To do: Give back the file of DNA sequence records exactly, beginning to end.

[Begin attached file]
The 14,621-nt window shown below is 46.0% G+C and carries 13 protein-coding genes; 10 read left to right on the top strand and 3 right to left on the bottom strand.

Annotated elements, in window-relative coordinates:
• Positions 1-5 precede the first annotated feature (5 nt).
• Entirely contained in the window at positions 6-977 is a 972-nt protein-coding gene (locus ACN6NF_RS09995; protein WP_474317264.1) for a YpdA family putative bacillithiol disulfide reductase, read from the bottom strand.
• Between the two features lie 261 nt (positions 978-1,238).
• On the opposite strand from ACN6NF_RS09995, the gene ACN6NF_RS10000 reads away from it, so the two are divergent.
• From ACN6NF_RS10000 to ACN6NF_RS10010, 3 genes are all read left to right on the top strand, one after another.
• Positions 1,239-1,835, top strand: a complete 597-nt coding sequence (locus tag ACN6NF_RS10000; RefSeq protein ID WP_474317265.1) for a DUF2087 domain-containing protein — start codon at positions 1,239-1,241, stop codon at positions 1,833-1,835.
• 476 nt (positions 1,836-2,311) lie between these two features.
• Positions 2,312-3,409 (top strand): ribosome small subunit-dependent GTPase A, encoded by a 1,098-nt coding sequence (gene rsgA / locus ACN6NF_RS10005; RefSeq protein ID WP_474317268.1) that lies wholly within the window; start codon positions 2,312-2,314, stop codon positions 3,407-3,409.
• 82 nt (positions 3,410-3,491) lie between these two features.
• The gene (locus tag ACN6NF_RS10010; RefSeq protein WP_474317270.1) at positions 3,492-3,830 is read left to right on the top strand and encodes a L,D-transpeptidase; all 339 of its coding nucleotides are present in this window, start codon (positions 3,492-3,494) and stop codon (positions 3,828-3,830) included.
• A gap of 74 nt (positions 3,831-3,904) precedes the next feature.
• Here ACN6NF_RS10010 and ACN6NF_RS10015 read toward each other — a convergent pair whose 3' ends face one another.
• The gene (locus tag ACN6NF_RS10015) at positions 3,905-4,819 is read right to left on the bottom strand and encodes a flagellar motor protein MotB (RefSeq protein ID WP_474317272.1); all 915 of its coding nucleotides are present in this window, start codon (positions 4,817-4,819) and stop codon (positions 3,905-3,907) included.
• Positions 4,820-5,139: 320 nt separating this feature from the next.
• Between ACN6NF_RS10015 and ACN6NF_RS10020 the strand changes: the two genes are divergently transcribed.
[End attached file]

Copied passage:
The 14,621-nt window shown below is 46.0% G+C and carries 13 protein-coding genes; 10 read left to right on the top strand and 3 right to left on the bottom strand.

Annotated elements, in window-relative coordinates:
• Positions 1-5 precede the first annotated feature (5 nt).
• Entirely contained in the window at positions 6-977 is a 972-nt protein-coding gene (locus ACN6NF_RS09995; protein WP_474317264.1) for a YpdA family putative bacillithiol disulfide reductase, read from the bottom strand.
• Between the two features lie 261 nt (positions 978-1,238).
• On the opposite strand from ACN6NF_RS09995, the gene ACN6NF_RS10000 reads away from it, so the two are divergent.
• From ACN6NF_RS10000 to ACN6NF_RS10010, 3 genes are all read left to right on the top strand, one after another.
• Positions 1,239-1,835, top strand: a complete 597-nt coding sequence (locus tag ACN6NF_RS10000; RefSeq protein ID WP_474317265.1) for a DUF2087 domain-containing protein — start codon at positions 1,239-1,241, stop codon at positions 1,833-1,835.
• 476 nt (positions 1,836-2,311) lie between these two features.
• Positions 2,312-3,409 (top strand): ribosome small subunit-dependent GTPase A, encoded by a 1,098-nt coding sequence (gene rsgA / locus ACN6NF_RS10005; RefSeq protein ID WP_474317268.1) that lies wholly within the window; start codon positions 2,312-2,314, stop codon positions 3,407-3,409.
• 82 nt (positions 3,410-3,491) lie between these two features.
• The gene (locus tag ACN6NF_RS10010; RefSeq protein WP_474317270.1) at positions 3,492-3,830 is read left to right on the top strand and encodes a L,D-transpeptidase; all 339 of its coding nucleotides are present in this window, start codon (positions 3,492-3,494) and stop codon (positions 3,828-3,830) included.
• A gap of 74 nt (positions 3,831-3,904) precedes the next feature.
• Here ACN6NF_RS10010 and ACN6NF_RS10015 read toward each other — a convergent pair whose 3' ends face one another.
• The gene (locus tag ACN6NF_RS10015) at positions 3,905-4,819 is read right to left on the bottom strand and encodes a flagellar motor protein MotB (RefSeq protein ID WP_474317272.1); all 915 of its coding nucleotides are present in this window, start codon (positions 4,817-4,819) and stop codon (positions 3,905-3,907) included.
• Positions 4,820-5,139: 320 nt separating this feature from the next.
• Between ACN6NF_RS10015 and ACN6NF_RS10020 the strand changes: the two genes are divergently transcribed.